I rolled out of the parking lot, the sun beating down relentlessly, the temperature registering over 100 degrees on my bicycle computer. I had ridden down here the previous weekend in similar heat, and though there had been a two day respite, the record breaking heat dome had returned with a vengeance. I was confident that I would manage the next two days, yet I was not looking forward to being “burnt to a crisp” by the unyielding sun. The first fifty miles of my journey would be on a bike trail, a jaunt through the heart of the Buckeye State with its rolling hills, scenic farmland, and picturesque small towns: Xenia, Yellow Springs, Cedarville, and London. About the time I arrived at Cedarville, although the air was still heavy, I was grateful for the clouds that had begun to gather, sheltering me from the intensity of the sun. It was about 3 p.m., and with any luck, I would be able to leave the bike trail in London and make it up to Kenton, where I was hoping to find a motel room for the night.
The bike trail north from Cedarville was flat and smooth, and I rode on, mile after lonely mile, not even seeing another soul. I thought to myself, “What other idiot would be out riding in this kind of heat and humidity anyway.” Nevertheless, along with the cloud cover, the wind was thankfully beginning to pick up, making the exertion from my labor at least bearable. The quiet of the afternoon, now several miles from any town, was hypnotic; I peddled on with a monotonous rhythm, lost in random, mindless rumination. I thought to myself that it was rather odd I wasn’t hearing any birds singing as I had earlier along the country trail. Oh well. Suddenly I was jolted from my reverie by the sound of thunder and a distant flash of lightening. I noticed that the wind, which was coming directly from my left—the West—had become more powerful. While I wasn’t too concerned about getting wet, I knew it would be foolish riding a metal bike, exposed to the elements, in the middle of wide open terrain. I immediately picked up the pace. The mile marker I had passed indicated I was still over five miles from London.
The sky continued to darken and the winds periodically heaved in anger, threatening to knock me off my mount. By now I was hauling it, peddling with every ounce of strength I could muster. About a mile from town the rain began to fall, lightly at first. I knew that I could make it to the trailhead in a matter of a few minutes, but would there be any shelter? As I rounded a slight bend in the trail I could see a rather imposing metal building jutting up from the flat terrain. A country road and a covered picnic shelter signaled that I had reached a small park at the trailhead. Just in time, I thought! No sooner than I had dismounted my bike, the tornado sirens all around London began to shriek out their warning. The rain was suddenly coming down in torrents, driven almost sideways by the gale force winds. I looked up in the sky and saw not one, but two funnel clouds beginning to form, no more than a mile away. The metal building, which I now saw was a senior citizens center would not offer much protection if hit by a tornado. I pondered my options, and decided I would stay put; I could always dive into a nearby ditch. My bike, helmet, and gloves were now blowing out from under the shelter. I quickly gathered and secured them, and put on my raincoat, as the roof over the shelter offered only scant protection from the driving rain. Where only ten minutes earlier I had been sweating profusely from the heat and humidity, with the abrupt change in weather, I was now shivering violently under my poncho. The wind was intense and incessant, so much so that I feared that it would literally tear the roof off the structure under which I stood. With the shrill siren crying in my ears and the ominous clouds violently glaring down at me, there was nothing to do but wait. I was literally in the eye of as severe a storm as I had ever encountered.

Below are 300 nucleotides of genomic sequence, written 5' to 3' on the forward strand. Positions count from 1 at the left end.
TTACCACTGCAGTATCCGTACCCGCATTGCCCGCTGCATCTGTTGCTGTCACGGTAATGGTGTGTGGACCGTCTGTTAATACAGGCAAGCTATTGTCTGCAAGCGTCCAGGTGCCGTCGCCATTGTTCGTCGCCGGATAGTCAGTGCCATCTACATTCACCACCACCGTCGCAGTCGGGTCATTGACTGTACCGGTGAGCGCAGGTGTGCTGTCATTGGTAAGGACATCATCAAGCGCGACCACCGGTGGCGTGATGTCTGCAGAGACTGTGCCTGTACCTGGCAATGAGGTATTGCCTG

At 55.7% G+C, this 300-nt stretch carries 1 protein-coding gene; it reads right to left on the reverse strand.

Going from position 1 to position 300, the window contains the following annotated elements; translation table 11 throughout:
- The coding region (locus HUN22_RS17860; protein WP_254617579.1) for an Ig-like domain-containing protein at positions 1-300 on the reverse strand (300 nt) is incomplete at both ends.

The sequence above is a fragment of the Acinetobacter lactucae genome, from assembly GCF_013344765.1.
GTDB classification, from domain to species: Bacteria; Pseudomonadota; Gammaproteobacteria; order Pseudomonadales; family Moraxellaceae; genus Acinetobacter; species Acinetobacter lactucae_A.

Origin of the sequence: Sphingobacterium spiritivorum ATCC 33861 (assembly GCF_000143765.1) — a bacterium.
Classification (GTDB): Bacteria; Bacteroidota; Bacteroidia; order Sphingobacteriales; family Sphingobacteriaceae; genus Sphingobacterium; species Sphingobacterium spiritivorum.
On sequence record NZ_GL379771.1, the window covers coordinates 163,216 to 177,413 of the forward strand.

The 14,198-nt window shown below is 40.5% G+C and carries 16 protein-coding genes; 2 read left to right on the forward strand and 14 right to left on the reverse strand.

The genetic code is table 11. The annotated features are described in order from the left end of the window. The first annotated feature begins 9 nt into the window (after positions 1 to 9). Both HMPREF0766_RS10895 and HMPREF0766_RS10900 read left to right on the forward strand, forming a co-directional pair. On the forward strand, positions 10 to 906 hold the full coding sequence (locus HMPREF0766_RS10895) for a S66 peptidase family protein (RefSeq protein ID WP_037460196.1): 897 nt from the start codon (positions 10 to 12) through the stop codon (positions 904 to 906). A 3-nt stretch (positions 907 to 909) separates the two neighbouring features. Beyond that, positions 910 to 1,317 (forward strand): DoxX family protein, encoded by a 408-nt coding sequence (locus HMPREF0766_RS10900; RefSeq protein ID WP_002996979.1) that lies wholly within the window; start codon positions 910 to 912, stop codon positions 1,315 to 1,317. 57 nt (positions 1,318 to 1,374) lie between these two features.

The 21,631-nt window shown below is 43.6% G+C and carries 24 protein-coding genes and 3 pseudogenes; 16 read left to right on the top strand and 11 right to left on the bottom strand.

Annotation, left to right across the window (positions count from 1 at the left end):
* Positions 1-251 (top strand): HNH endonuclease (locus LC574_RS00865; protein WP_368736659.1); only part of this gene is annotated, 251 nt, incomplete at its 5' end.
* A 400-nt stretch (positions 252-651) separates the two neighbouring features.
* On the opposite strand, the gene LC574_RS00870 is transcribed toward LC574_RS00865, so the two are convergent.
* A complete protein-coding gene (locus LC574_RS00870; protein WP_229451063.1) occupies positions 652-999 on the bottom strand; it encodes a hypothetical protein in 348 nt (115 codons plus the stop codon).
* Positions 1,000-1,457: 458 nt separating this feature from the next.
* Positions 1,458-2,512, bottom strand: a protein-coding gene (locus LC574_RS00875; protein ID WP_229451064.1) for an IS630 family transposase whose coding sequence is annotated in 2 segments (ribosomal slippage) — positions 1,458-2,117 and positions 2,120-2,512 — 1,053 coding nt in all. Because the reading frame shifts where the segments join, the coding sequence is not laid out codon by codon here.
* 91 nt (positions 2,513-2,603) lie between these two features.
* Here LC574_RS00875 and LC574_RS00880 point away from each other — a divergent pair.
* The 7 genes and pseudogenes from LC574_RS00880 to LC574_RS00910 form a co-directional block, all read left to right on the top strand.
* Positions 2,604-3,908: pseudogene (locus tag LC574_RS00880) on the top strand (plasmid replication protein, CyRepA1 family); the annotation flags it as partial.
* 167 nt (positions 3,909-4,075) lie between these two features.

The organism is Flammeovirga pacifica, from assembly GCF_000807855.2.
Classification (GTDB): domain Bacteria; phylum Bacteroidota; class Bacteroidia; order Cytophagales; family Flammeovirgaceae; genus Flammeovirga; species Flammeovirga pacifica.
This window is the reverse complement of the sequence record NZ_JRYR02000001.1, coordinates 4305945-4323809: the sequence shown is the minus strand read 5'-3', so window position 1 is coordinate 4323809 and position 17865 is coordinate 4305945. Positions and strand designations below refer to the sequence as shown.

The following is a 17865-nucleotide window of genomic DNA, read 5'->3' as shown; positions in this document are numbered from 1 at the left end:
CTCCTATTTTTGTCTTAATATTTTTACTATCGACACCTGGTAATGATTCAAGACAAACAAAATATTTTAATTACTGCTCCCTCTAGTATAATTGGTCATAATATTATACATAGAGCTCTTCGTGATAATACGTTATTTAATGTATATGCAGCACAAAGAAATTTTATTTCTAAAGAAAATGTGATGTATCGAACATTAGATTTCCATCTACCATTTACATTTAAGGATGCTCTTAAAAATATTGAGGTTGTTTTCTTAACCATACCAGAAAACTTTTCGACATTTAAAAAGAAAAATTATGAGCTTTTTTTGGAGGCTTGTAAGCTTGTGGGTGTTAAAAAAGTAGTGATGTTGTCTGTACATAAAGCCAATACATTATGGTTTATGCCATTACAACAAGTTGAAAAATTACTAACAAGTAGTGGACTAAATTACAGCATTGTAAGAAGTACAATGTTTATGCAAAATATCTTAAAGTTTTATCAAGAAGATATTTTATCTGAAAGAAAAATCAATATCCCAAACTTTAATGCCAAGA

The winds persevered for over an hour, never quieting even for a moment. While the swirling clouds had passed, and the imminent threat of a tornado seemed over, I was forced to stand against a huge wooden pillar in order to maintain my balance. Needless to say, my journey for the day was over. Once the intense rain had finally abated, I rode five or six more miles in the drizzle hoping to find a place to stay for the night. There was debris everywhere, and the main road was even strewn with glass and metal parts where apparently there had been a car wreck.
I did find a cheap motel to stay in for the night. While watching the news that evening I discovered the storm was one of the worst to hit Ohio in decades. Almost one million people in the central part of the state were without power, a direct result of the storm’s fury. While my plans for the day had been altered, needless to say I was incredibly grateful for the Lord’s grace and protection!